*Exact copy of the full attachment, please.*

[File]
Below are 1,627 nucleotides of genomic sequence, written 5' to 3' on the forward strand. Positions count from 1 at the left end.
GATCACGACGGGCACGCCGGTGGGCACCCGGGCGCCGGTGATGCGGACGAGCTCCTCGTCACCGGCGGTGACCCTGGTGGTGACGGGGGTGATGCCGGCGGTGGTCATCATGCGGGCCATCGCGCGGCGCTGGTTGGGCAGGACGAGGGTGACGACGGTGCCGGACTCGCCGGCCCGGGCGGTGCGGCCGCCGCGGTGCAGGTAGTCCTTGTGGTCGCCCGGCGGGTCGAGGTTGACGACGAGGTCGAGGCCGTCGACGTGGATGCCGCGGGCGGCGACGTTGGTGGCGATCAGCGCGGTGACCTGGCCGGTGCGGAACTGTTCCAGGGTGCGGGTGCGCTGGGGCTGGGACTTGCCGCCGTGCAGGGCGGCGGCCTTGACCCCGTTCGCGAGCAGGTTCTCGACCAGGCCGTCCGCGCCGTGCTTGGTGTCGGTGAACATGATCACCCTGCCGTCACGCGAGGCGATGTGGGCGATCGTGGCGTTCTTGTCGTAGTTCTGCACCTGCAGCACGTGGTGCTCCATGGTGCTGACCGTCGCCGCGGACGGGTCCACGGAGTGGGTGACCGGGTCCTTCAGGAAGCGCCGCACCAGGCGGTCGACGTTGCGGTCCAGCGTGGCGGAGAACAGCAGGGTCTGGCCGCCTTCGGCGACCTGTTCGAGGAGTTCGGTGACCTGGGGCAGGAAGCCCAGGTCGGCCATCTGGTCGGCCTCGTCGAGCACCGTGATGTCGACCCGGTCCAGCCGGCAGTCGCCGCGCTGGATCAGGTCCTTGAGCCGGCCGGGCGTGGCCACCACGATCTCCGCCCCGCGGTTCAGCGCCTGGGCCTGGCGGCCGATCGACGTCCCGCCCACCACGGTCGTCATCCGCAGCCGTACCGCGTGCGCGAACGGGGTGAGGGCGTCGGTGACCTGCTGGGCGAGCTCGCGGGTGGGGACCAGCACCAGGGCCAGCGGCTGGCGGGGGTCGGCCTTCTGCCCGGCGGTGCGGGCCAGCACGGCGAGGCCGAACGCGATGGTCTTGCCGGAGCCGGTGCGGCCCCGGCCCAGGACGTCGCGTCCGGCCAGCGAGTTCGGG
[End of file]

Below are 1,627 nucleotides of genomic sequence, written 5' to 3' on the forward strand. Positions count from 1 at the left end.
GATCACGACGGGCACGCCGGTGGGCACCCGGGCGCCGGTGATGCGGACGAGCTCCTCGTCACCGGCGGTGACCCTGGTGGTGACGGGGGTGATGCCGGCGGTGGTCATCATGCGGGCCATCGCGCGGCGCTGGTTGGGCAGGACGAGGGTGACGACGGTGCCGGACTCGCCGGCCCGGGCGGTGCGGCCGCCGCGGTGCAGGTAGTCCTTGTGGTCGCCCGGCGGGTCGAGGTTGACGACGAGGTCGAGGCCGTCGACGTGGATGCCGCGGGCGGCGACGTTGGTGGCGATCAGCGCGGTGACCTGGCCGGTGCGGAACTGTTCCAGGGTGCGGGTGCGCTGGGGCTGGGACTTGCCGCCGTGCAGGGCGGCGGCCTTGACCCCGTTCGCGAGCAGGTTCTCGACCAGGCCGTCCGCGCCGTGCTTGGTGTCGGTGAACATGATCACCCTGCCGTCACGCGAGGCGATGTGGGCGATCGTGGCGTTCTTGTCGTAGTTCTGCACCTGCAGCACGTGGTGCTCCATGGTGCTGACCGTCGCCGCGGACGGGTCCACGGAGTGGGTGACCGGGTCCTTCAGGAAGCGCCGCACCAGGCGGTCGACGTTGCGGTCCAGCGTGGCGGAGAACAGCAGGGTCTGGCCGCCTTCGGCGACCTGTTCGAGGAGTTCGGTGACCTGGGGCAGGAAGCCCAGGTCGGCCATCTGGTCGGCCTCGTCGAGCACCGTGATGTCGACCCGGTCCAGCCGGCAGTCGCCGCGCTGGATCAGGTCCTTGAGCCGGCCGGGCGTGGCCACCACGATCTCCGCCCCGCGGTTCAGCGCCTGGGCCTGGCGGCCGATCGACGTCCCGCCCACCACGGTCGTCATCCGCAGCCGTACCGCGTGCGCGAACGGGGTGAGGGCGTCGGTGACCTGCTGGGCGAGCTCGCGGGTGGGGACCAGCACCAGGGCCAGCGGCTGGCGGGGGTCGGCCTTCTGCCCGGCGGTGCGGGCCAGCACGGCGAGGCCGAACGCGATGGTCTTGCCGGAGCCGGTGCGGCCCCGGCCCAGGACGTCGCGTCCGGCCAGCGAGTTCGGG